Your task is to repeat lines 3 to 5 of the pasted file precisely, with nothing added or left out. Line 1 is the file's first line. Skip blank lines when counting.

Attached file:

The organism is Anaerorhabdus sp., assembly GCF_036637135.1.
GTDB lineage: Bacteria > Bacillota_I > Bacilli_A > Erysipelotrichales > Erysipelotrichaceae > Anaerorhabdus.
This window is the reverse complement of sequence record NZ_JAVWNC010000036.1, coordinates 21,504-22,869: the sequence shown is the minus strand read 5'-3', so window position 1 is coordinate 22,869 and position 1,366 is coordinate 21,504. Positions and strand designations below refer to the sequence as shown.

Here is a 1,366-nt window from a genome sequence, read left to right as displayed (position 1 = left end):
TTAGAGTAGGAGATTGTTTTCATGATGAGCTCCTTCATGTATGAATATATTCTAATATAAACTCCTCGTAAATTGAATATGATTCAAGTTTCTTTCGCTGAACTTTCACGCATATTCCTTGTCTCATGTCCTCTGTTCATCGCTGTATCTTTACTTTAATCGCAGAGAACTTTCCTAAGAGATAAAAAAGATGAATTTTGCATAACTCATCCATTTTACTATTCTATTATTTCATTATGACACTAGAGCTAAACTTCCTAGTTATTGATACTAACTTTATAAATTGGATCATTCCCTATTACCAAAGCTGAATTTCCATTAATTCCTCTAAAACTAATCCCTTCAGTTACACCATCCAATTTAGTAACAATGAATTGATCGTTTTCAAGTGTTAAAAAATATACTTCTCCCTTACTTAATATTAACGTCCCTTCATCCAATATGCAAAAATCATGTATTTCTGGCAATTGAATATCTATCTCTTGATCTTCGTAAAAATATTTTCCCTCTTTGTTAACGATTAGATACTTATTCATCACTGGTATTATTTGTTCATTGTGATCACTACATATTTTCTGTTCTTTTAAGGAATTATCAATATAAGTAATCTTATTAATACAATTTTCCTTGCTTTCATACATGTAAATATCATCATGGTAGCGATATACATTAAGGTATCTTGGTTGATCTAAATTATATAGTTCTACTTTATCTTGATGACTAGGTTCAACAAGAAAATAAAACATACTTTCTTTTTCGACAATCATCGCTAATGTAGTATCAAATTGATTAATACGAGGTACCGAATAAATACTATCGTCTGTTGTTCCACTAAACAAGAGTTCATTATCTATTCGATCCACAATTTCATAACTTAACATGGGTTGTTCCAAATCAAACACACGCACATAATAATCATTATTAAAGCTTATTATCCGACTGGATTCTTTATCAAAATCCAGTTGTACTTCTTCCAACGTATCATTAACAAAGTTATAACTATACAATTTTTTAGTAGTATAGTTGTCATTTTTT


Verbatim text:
This window is the reverse complement of sequence record NZ_JAVWNC010000036.1, coordinates 21,504-22,869: the sequence shown is the minus strand read 5'-3', so window position 1 is coordinate 22,869 and position 1,366 is coordinate 21,504. Positions and strand designations below refer to the sequence as shown.

Here is a 1,366-nt window from a genome sequence, read left to right as displayed (position 1 = left end):
TTAGAGTAGGAGATTGTTTTCATGATGAGCTCCTTCATGTATGAATATATTCTAATATAAACTCCTCGTAAATTGAATATGATTCAAGTTTCTTTCGCTGAACTTTCACGCATATTCCTTGTCTCATGTCCTCTGTTCATCGCTGTATCTTTACTTTAATCGCAGAGAACTTTCCTAAGAGATAAAAAAGATGAATTTTGCATAACTCATCCATTTTACTATTCTATTATTTCATTATGACACTAGAGCTAAACTTCCTAGTTATTGATACTAACTTTATAAATTGGATCATTCCCTATTACCAAAGCTGAATTTCCATTAATTCCTCTAAAACTAATCCCTTCAGTTACACCATCCAATTTAGTAACAATGAATTGATCGTTTTCAAGTGTTAAAAAATATACTTCTCCCTTACTTAATATTAACGTCCCTTCATCCAATATGCAAAAATCATGTATTTCTGGCAATTGAATATCTATCTCTTGATCTTCGTAAAAATATTTTCCCTCTTTGTTAACGATTAGATACTTATTCATCACTGGTATTATTTGTTCATTGTGATCACTACATATTTTCTGTTCTTTTAAGGAATTATCAATATAAGTAATCTTATTAATACAATTTTCCTTGCTTTCATACATGTAAATATCATCATGGTAGCGATATACATTAAGGTATCTTGGTTGATCTAAATTATATAGTTCTACTTTATCTTGATGACTAGGTTCAACAAGAAAATAAAACATACTTTCTTTTTCGACAATCATCGCTAATGTAGTATCAAATTGATTAATACGAGGTACCGAATAAATACTATCGTCTGTTGTTCCACTAAACAAGAGTTCATTATCTATTCGATCCACAATTTCATAACTTAACATGGGTTGTTCCAAATCAAACACACGCACATAATAATCATTATTAAAGCTTATTATCCGACTGGATTCTTTATCAAAATCCAGTTGTACTTCTTCCAACGTATCATTAACAAAGTTATAACTATACAATTTTTTAGTAGTATAGTTGTCATTTTTT